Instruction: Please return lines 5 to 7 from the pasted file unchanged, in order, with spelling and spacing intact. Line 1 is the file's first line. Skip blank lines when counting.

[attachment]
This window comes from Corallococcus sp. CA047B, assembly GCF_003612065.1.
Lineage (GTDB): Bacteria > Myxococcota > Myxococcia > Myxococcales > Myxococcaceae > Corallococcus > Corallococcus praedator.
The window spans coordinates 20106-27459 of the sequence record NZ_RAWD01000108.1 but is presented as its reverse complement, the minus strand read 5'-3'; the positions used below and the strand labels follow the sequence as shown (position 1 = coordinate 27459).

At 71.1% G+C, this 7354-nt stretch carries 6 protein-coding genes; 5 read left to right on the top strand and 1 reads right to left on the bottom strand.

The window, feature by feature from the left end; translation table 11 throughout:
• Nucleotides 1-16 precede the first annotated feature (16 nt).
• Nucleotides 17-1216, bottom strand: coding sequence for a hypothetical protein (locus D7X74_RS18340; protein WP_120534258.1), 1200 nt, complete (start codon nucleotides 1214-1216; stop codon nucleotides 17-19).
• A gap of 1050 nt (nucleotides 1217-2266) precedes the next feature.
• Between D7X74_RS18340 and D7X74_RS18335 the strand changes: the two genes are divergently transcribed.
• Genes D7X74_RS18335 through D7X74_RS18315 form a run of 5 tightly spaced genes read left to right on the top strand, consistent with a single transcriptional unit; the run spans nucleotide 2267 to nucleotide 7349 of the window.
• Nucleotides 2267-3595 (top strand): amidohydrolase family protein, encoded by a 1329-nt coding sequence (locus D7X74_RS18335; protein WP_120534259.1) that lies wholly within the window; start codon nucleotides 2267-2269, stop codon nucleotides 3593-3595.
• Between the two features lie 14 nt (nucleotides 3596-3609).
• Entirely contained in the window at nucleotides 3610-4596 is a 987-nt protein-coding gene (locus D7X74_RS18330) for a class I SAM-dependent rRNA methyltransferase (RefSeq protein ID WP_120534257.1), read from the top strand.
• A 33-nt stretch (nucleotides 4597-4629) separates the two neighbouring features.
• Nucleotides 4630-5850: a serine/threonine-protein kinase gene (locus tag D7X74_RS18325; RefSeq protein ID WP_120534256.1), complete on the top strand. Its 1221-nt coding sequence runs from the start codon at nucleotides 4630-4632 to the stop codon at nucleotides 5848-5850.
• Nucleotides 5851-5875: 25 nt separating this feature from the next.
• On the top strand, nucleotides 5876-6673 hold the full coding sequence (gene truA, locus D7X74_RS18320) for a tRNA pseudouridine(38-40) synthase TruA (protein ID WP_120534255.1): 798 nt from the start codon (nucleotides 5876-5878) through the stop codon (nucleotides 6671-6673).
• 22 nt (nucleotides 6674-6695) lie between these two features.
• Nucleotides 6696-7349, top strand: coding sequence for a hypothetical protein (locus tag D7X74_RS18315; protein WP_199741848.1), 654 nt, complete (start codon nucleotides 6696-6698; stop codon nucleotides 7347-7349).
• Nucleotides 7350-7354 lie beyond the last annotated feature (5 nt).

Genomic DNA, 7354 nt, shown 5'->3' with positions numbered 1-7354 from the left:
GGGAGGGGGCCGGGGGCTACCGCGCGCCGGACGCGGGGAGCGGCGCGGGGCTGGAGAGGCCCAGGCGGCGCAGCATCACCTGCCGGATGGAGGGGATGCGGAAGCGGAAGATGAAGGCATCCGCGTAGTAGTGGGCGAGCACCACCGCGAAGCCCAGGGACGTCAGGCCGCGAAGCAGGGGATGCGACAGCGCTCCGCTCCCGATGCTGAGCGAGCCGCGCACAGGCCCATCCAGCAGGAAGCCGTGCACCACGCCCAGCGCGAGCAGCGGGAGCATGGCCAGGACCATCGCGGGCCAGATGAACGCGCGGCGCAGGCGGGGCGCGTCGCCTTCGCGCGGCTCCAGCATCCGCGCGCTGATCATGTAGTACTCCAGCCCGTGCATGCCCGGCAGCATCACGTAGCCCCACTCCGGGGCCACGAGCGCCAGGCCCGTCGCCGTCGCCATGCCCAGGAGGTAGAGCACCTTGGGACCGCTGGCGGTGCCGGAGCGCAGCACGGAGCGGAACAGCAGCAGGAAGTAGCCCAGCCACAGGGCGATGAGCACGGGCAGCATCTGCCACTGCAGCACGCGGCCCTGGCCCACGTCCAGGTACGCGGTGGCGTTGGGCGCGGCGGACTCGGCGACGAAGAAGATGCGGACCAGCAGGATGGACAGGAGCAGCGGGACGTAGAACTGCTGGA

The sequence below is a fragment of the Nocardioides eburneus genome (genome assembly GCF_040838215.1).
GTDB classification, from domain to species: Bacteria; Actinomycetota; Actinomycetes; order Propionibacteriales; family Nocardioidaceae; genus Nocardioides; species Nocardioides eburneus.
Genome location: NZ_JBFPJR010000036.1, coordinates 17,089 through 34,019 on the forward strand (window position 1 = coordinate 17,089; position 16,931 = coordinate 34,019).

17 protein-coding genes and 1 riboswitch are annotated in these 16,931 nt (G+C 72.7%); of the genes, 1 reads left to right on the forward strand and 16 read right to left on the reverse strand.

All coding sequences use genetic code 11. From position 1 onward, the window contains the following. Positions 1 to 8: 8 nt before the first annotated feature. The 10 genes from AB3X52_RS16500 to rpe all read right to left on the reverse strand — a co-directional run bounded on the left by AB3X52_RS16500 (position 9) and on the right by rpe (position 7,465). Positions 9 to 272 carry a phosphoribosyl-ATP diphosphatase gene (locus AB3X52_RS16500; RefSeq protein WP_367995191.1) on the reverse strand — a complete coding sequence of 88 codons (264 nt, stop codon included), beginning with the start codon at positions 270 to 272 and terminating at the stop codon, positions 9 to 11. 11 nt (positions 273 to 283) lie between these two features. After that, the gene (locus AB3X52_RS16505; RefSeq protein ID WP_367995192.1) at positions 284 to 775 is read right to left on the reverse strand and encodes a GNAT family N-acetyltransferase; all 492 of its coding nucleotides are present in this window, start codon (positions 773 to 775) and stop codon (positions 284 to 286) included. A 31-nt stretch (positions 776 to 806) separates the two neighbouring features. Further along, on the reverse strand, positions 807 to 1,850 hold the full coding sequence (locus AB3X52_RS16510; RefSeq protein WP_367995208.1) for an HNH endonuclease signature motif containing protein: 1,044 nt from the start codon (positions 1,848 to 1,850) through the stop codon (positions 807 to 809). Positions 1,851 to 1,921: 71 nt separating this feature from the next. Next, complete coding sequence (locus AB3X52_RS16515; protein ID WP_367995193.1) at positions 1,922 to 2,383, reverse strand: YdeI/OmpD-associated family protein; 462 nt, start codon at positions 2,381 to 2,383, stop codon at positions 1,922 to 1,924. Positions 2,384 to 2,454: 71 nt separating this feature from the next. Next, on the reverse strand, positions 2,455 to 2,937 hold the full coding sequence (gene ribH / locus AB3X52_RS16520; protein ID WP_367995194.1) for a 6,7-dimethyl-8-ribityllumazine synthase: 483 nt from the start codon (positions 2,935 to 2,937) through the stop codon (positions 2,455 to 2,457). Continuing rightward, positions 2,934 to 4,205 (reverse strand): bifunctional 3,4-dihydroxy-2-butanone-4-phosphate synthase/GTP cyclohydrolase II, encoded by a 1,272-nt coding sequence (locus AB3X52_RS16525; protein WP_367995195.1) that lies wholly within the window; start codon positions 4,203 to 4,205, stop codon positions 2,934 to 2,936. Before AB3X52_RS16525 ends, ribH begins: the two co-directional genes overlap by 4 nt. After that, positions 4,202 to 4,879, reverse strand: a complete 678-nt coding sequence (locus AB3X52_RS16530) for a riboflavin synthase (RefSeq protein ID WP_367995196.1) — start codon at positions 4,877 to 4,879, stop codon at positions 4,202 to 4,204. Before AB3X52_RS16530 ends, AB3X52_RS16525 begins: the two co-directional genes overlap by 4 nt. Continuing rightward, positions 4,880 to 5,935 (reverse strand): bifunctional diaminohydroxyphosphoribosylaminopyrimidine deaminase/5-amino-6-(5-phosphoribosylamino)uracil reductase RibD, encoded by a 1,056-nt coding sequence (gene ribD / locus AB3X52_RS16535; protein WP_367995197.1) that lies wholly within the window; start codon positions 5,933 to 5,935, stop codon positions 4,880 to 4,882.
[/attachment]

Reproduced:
The window, feature by feature from the left end; translation table 11 throughout:
• Nucleotides 1-16 precede the first annotated feature (16 nt).
• Nucleotides 17-1216, bottom strand: coding sequence for a hypothetical protein (locus D7X74_RS18340; protein WP_120534258.1), 1200 nt, complete (start codon nucleotides 1214-1216; stop codon nucleotides 17-19).